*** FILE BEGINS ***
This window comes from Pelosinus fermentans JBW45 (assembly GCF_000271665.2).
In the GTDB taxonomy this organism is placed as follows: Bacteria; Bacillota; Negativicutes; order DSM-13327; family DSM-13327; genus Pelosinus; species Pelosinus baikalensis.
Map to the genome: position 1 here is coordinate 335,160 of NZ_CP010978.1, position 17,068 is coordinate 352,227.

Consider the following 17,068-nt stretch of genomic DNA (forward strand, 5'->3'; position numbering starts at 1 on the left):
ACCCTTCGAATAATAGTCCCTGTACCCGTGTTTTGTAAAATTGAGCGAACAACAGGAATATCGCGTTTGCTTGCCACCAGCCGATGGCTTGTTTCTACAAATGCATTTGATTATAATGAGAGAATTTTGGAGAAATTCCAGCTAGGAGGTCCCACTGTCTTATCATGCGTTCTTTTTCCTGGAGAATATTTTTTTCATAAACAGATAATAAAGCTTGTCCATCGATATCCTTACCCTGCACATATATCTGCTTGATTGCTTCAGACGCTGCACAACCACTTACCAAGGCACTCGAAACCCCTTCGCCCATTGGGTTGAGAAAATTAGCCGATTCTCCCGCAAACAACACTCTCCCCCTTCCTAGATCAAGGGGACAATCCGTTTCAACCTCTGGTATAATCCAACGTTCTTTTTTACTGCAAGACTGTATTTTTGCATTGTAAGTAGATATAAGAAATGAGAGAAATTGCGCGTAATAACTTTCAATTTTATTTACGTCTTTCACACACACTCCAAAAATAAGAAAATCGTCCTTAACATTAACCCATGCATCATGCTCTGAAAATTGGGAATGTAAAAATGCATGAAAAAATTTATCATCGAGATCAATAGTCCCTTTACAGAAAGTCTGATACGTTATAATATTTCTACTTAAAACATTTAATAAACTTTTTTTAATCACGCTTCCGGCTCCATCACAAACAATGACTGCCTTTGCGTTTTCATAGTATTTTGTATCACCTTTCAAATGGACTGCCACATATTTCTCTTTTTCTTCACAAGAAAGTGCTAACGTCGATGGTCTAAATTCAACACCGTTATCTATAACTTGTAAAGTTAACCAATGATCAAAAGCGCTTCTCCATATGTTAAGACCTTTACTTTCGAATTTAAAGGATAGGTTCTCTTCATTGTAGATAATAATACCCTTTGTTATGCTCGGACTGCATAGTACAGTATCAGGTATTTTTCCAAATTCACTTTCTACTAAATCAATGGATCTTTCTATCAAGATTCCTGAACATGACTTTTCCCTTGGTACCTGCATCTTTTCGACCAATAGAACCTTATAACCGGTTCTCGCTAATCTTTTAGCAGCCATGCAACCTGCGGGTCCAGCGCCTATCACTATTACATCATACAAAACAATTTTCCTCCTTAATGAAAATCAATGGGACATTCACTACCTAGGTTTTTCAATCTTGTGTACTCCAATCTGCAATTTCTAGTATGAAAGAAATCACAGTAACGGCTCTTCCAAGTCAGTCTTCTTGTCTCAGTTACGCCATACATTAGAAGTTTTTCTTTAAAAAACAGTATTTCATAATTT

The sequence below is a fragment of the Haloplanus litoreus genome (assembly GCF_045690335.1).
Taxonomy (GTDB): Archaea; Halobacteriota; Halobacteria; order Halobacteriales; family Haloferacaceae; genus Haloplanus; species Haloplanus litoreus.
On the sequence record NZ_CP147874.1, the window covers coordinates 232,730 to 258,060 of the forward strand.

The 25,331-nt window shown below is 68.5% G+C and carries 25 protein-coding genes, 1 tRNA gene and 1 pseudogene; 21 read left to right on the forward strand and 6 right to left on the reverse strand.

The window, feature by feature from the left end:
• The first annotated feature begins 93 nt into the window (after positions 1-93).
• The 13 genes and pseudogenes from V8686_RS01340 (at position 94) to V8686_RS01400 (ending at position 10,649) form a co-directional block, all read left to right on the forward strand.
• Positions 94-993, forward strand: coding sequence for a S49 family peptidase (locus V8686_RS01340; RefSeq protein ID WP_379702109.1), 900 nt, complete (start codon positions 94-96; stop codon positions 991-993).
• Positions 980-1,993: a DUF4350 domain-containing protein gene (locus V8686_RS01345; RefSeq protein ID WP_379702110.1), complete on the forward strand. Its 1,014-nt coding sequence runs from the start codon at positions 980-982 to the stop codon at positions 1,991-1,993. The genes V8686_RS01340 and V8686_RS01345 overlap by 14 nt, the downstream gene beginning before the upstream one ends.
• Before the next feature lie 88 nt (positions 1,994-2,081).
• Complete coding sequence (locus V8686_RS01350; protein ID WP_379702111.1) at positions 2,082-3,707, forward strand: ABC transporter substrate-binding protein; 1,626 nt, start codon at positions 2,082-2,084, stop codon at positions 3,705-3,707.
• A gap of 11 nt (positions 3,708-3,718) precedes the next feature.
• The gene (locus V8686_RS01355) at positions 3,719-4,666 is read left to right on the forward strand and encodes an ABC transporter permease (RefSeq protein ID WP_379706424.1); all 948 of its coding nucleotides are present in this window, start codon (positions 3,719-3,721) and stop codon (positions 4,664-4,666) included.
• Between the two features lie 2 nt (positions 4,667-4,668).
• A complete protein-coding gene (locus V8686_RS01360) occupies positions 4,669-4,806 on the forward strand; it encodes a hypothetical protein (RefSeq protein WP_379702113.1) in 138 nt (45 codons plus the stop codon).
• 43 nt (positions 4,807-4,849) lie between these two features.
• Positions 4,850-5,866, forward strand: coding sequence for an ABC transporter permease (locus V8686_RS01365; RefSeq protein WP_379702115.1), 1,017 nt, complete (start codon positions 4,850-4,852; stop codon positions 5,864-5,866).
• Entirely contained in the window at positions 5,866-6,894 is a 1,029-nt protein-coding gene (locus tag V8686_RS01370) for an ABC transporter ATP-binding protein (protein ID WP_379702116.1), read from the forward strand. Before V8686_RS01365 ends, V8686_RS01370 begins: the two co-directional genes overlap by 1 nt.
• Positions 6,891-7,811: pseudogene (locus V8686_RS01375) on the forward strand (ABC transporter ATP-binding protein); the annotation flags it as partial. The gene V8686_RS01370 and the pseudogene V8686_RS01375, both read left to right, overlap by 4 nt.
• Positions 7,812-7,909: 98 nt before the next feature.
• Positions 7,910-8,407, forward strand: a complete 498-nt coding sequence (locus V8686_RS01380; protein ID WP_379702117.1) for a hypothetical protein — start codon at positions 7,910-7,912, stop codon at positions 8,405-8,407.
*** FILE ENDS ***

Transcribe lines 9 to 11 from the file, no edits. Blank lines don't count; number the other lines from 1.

The 25,331-nt window shown below is 68.5% G+C and carries 25 protein-coding genes, 1 tRNA gene and 1 pseudogene; 21 read left to right on the forward strand and 6 right to left on the reverse strand.

The window, feature by feature from the left end:
• The first annotated feature begins 93 nt into the window (after positions 1-93).